Or do they think that Tibet will step forth into a vacuum and karma will see to the rest of it?

    Anyway. Here’s a wee thumbs up to your long finger of thoughtless pride Sprout. Way to go.

    • Puddleglum 14.1

      “Is it still imperialism if the majority of Tibetans welcome and welcomed Chinese over the regime imposed by the Lamas and the monks?”

      Well, yes it can be. The Athenian, Roman, British and, possibly, the American empires have all had instances of ‘voluntary membership’ that allowed the empires to expand. It’s not unknown by any means. (I guess Maori who signed the Treaty were, in a sense, voluntarily ‘joining’ the empire and, apparently, did so because they were aware of the alternatives – but I’m no expert.).

      From the point of view of the imperial power it is an expansion of empire whenever some form of dominion over territory is gained. I think what you are probably arguing is that China, in occupying Tibet, was not carrying out “aggressive expansion”? I don’t know enough about the Tibet situation to know. I’ll try to inform myself.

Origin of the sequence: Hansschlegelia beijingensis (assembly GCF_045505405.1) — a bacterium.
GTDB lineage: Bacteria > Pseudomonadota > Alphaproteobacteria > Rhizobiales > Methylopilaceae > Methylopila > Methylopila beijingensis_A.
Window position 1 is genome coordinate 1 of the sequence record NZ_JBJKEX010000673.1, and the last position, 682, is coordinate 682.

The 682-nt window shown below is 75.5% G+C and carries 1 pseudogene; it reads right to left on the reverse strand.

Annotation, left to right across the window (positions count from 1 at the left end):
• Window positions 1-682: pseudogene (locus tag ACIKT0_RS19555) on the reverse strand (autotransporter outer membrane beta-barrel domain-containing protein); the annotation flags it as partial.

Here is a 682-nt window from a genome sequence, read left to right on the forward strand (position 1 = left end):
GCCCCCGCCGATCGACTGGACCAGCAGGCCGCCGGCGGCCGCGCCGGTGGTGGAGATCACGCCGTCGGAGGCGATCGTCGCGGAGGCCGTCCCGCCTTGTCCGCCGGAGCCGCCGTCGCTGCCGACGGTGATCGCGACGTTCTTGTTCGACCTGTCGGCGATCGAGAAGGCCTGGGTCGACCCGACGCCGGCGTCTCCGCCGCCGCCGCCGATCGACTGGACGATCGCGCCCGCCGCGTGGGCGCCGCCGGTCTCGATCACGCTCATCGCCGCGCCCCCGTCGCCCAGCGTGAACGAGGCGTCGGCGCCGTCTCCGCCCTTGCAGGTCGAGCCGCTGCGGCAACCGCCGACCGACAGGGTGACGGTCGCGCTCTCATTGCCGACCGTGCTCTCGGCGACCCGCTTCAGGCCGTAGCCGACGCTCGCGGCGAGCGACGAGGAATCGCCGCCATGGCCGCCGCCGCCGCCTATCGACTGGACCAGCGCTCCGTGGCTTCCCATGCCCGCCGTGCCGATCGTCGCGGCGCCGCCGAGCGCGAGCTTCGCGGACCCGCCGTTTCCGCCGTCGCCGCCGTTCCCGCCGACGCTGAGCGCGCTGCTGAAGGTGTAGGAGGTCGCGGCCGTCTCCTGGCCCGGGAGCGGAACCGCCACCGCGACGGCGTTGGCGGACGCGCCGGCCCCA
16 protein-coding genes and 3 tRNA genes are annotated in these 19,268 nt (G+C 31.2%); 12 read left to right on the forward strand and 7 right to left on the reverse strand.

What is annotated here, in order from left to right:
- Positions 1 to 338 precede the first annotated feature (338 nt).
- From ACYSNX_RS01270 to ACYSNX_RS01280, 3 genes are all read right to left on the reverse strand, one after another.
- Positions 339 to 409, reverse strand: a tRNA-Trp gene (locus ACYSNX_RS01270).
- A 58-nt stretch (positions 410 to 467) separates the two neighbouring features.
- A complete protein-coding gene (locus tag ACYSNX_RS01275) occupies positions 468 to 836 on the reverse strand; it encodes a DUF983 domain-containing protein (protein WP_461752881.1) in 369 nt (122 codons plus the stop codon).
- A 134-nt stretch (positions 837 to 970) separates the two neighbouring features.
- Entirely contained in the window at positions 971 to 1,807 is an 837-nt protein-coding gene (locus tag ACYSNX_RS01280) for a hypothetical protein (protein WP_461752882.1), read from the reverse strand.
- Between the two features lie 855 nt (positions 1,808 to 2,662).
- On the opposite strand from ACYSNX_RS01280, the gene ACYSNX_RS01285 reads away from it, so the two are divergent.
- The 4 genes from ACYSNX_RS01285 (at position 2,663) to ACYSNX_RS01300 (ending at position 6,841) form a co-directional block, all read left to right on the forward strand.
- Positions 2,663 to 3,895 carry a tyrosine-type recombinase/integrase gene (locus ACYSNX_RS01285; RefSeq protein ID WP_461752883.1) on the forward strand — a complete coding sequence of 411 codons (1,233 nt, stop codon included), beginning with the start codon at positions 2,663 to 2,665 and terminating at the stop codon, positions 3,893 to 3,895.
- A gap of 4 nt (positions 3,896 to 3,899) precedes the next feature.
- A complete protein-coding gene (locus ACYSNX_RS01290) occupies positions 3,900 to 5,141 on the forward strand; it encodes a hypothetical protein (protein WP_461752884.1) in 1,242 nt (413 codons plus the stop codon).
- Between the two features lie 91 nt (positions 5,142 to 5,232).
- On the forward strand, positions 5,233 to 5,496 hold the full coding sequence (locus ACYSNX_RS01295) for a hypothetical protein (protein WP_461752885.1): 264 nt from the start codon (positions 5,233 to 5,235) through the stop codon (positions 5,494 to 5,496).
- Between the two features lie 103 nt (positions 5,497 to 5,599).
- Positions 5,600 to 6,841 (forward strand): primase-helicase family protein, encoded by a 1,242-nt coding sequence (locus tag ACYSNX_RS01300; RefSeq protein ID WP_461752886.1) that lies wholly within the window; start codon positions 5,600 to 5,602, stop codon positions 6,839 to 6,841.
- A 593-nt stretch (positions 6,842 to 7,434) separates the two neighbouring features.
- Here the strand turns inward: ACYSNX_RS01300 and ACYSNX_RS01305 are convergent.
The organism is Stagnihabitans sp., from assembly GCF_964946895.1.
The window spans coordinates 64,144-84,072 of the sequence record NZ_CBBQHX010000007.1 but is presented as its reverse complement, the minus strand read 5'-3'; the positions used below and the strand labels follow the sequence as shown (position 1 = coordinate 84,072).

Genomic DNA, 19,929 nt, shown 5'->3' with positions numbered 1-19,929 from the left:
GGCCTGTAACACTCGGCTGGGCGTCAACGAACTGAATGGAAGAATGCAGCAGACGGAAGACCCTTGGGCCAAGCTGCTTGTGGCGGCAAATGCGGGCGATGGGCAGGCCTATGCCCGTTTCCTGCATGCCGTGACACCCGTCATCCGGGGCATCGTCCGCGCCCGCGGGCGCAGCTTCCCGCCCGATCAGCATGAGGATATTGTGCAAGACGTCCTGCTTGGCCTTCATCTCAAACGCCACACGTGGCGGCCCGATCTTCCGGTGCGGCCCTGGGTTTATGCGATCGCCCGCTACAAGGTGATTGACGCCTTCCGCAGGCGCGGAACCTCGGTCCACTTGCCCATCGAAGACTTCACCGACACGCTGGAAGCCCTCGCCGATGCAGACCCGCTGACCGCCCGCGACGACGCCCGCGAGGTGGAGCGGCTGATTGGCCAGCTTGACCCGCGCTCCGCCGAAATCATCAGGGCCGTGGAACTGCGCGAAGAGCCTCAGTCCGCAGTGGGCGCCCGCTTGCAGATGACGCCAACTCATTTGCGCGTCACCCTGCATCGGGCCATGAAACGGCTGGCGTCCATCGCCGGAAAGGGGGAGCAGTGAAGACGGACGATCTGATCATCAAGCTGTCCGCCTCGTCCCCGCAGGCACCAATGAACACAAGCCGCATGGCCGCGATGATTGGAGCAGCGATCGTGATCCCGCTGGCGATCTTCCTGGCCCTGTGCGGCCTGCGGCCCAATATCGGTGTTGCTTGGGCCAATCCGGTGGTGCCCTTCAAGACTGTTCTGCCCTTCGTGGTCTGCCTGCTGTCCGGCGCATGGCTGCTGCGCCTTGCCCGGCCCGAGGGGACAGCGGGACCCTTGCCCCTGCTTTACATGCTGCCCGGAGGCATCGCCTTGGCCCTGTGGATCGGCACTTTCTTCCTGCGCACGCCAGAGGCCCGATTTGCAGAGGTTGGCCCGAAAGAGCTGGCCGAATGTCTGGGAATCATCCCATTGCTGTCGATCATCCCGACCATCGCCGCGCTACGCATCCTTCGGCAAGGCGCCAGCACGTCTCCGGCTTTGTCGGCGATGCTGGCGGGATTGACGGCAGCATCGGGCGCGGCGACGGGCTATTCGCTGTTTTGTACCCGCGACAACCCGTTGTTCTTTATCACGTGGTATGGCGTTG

What I could guess, however, is that there was and is every chance that, as you’ve said elsewhere, the China-Tibet issue is not black and white. Typically, in other situations that might be similar, smaller ‘nations’, or whatever, get used, abused and ‘played’ by greater powers who are, by proxy, manoeuvering against each other (plus also in their own interests). Given Tibet’s location and the timing of the arrival of Chinese troops (1959) I’d be surprised if it wasn’t used by the west for all it’s propaganda worth. Also, the CIA, which spends more as a press agency than either Reuters or AP, would, I presume, skew the coverage of the issue as much as possible.

      My position on Norman’s protest (which I gave in detail on another thread) deliberately avoids the question of the validity of the protest. That might play into the hands of ignorance, but what really interests me is how the contradictory rhetoric surrounding China – that it is portrayed both as imperialist, expansionist ‘bogey man’ and, almost simultaneously, an ‘almost friend that we should [claim to be trying] to understand’ – gets managed, especially by those on the right.